The Klamath River was once home to one of the most robust salmon runs in the western U.S. Since the first dam was erected in 1908, the salmon and steelhead have borne the brunt of water disputes in the region. The impact of the dams and other water uses in the Klamath valley closed salmon fishing along 700 miles of the Oregon‐California coast.
In August 2006, the American Sportfishing Association (ASA) and 11 other conservation groups requested that PacifiCorp, the energy provider that owns the four lower dams on California’s Klamath River, remove the dams. This initiative was sparked by PacifiCorp’s application for renewal of the Federal Energy Regulatory Commission (FERC) permits for the dams.
Beginning in 2006, 29 organizations, agencies and tribal councils engaged in discussions to remove the four most seaward dams on the Klamath River that block salmon and steelhead runs. The group, comprised of electric utilities, state and federal government agencies, commercial fishermen, recreational anglers, farmers, native tribes and environmental groups, worked in mediated sessions under a confidentially agreement in an effort to find a way to remove the four dams.
In November 2008, PacifiCorp agreed to decommission and remove the dams. On September 30, 2009, the 29 parties in the confidential discussions signed a draft agreement regarding the dams’ removal. In Feb. 2010, the Department of the Interior (DOI) signed the Klamath Hydroelectric Settlement Agreement, along with many other stakeholders. The parties who negotiated and ultimately signed the agreement, including dam owner PacifiCorp, asked the Secretary of the Interior to be the final decision maker on whether to proceed with dam removal. The governors of Oregon and California also must concur with the Secretary if he decides to remove the dams.
Under the agreement, the DOI agreed that before a decision on the dams could be made, that it would conduct additional studies to fill important data gaps and conduct a robust environmental analysis. Both the science and data have been collected and were recently summarized into an overview report. These studies and the Draft overview report are available on www.Klamathrestoration.gov. The DOI issued a draft Environmental Impact Statement (EIS) report in fall 2011 and is currently reviewing public comments for the creation of the final EIS.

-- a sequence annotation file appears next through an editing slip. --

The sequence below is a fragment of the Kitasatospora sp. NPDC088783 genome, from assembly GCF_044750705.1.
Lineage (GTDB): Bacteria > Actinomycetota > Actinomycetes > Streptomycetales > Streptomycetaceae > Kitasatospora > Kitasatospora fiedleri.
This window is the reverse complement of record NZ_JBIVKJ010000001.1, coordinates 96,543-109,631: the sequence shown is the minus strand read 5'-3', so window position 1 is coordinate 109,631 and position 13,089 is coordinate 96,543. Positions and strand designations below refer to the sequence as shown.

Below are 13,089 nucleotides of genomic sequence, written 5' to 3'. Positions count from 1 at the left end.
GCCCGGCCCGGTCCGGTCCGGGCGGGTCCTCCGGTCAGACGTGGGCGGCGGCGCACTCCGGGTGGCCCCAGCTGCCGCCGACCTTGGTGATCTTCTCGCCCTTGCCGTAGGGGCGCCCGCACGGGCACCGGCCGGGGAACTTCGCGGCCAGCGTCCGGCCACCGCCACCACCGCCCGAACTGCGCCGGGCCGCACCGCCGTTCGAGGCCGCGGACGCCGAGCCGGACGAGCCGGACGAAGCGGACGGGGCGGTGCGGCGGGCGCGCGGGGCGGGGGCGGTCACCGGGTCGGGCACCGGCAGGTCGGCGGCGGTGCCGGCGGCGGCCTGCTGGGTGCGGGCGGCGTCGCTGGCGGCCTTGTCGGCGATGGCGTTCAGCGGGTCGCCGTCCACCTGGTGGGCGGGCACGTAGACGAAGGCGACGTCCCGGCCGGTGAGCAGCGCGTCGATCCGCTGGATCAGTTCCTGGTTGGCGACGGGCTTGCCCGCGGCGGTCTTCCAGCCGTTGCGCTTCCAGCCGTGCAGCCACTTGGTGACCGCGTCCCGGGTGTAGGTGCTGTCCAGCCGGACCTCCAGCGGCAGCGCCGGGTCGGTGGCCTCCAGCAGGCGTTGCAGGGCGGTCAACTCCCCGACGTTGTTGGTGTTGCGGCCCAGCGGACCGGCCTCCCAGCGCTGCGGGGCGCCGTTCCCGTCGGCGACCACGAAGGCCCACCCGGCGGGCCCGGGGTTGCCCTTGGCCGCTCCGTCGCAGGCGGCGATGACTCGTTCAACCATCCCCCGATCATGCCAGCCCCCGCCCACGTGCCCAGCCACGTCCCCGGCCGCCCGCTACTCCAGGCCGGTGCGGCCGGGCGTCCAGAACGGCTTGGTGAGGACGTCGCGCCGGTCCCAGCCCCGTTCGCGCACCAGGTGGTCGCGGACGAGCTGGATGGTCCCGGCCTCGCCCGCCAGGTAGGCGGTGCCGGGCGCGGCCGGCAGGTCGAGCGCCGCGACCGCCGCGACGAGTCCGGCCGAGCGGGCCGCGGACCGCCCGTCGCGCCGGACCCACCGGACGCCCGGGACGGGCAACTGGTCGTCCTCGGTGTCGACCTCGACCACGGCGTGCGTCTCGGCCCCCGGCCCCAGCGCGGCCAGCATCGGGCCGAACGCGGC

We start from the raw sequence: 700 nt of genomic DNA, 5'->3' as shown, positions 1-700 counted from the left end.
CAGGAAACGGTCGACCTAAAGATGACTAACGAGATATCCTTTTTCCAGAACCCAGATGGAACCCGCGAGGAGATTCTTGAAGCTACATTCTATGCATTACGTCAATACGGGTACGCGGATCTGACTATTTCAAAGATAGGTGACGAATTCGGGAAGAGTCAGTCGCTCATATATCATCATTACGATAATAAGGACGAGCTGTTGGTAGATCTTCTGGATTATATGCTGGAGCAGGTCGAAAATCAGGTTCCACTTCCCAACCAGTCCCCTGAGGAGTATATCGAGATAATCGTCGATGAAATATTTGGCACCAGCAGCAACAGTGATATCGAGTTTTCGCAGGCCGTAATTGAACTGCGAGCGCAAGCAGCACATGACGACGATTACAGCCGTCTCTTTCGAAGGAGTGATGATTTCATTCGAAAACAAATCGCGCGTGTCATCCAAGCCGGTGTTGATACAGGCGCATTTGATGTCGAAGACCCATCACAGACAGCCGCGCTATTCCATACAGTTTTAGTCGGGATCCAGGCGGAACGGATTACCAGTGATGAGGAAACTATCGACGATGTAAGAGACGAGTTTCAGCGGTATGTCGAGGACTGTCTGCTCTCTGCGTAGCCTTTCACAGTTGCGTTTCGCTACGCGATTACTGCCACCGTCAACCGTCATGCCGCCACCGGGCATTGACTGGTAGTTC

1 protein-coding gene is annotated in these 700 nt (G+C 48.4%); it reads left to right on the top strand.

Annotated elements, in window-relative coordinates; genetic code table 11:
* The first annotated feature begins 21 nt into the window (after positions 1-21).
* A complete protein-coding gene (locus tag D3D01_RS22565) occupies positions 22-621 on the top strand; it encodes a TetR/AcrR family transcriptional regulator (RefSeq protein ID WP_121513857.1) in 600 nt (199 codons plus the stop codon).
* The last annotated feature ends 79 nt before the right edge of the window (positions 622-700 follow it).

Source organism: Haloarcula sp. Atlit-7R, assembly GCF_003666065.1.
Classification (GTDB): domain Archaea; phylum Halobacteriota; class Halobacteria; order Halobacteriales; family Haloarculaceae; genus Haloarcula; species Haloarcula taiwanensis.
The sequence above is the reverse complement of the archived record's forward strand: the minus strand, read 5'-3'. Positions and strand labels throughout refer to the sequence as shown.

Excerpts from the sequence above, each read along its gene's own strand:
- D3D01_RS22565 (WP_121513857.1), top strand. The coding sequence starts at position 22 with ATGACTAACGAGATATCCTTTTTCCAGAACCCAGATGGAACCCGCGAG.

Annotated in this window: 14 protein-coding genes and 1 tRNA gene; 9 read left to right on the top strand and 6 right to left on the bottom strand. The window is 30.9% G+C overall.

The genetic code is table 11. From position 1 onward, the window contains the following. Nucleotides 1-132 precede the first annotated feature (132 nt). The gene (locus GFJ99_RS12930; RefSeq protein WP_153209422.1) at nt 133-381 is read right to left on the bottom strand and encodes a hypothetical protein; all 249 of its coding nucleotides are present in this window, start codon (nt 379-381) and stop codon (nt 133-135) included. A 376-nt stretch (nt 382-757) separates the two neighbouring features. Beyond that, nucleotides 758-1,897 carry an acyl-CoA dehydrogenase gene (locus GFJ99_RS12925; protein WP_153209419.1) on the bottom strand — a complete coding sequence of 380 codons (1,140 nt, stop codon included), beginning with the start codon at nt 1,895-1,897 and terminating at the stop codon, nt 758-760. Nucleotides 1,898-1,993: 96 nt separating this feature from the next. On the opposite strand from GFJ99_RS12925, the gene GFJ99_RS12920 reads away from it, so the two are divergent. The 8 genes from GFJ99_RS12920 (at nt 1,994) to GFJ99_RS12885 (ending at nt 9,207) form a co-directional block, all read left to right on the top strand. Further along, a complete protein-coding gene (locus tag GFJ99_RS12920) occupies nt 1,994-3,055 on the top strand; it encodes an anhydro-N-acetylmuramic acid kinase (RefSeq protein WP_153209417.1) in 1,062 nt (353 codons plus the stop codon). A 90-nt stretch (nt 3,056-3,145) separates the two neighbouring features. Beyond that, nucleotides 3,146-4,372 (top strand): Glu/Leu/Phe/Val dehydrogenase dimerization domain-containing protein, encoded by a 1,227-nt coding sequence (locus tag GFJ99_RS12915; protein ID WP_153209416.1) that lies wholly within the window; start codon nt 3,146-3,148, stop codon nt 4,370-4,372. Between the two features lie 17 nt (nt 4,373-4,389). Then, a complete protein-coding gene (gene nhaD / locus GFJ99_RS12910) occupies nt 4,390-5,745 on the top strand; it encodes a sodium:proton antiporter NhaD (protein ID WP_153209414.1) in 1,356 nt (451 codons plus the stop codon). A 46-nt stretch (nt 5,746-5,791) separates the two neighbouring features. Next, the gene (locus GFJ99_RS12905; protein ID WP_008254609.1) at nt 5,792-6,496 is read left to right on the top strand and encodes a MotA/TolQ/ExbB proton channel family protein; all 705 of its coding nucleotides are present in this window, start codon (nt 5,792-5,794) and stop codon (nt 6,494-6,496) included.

As part of the agreement, a number of conditions need to be met before the dams are removed. On top of the additional studies that are required, Congress must enact legislation authorizing a Secretarial Determination. Legislation was introduced last fall in the House by Rep. Mike Thompson (CA) and Sen. Jeff Merkley (OR). In addition, Oregon and California must identify how they would pay for their share of dam removal costs. Oregon has done so; California has not done so yet.
This historic agreement will open up more than 300 miles of habitat for Klamath salmon and steelhead populations and eliminate water quality problems caused by the dams’ reservoirs in a river that was once the nation’s third-largest salmon producer.
ASA supported the efforts of the California and Oregon state governments, the federal government and other affected parties to reach an equitable settlement that will both restore the river and protect the interests of PacifiCorp and its ratepayers.
Although agricultural interests withdraw water further upstream of these dams, these four dams are not used for agricultural withdrawals.
The Klamath River extends from Upper Klamath Lake in Oregon to the Pacific Ocean in California. It is the third largest river in the western United States and was once the third most productive river for Pacific salmon.
The electric company PacifiCorp owns the four most seaward Klamath River dams. The 50-year FERC licenses for these dams – Iron Gate, Copco 1 and 2, and J.C. Boyle – expired in 2006 and PacifiCorp applied for renewal of all four. During the application process, California, Oregon and the federal government worked with PacifiCorp and other settlement partners to try to come to an agreement that would allow for the decommissioning and eventual removal of the dams while fairly accommodating the needs of PacifiCorp and its rate payers. Decommissioning and removal is the best option for the future of this river system and its fisheries.
The dams completely block access to over three hundred miles of salmon spawning grounds in the Klamath River. As a result, the Klamath Coho salmon is listed as threatened and the Chinook salmon is subject to very severe harvest restrictions. These restrictions have had severe economic and social repercussions along the coastal areas and for the tribes that have treaty rights to a portion of the fishery. In 2006, the commercial salmon harvest in California and Oregon was so severely restricted that the resulting economic hardship prompted U. S. Department of Commerce Secretary Gutierrez to declare a Commercial Fishery Failure. Unless measures are taken to allow more fish spawning access, the remaining salmon populations will continue to struggle to survive.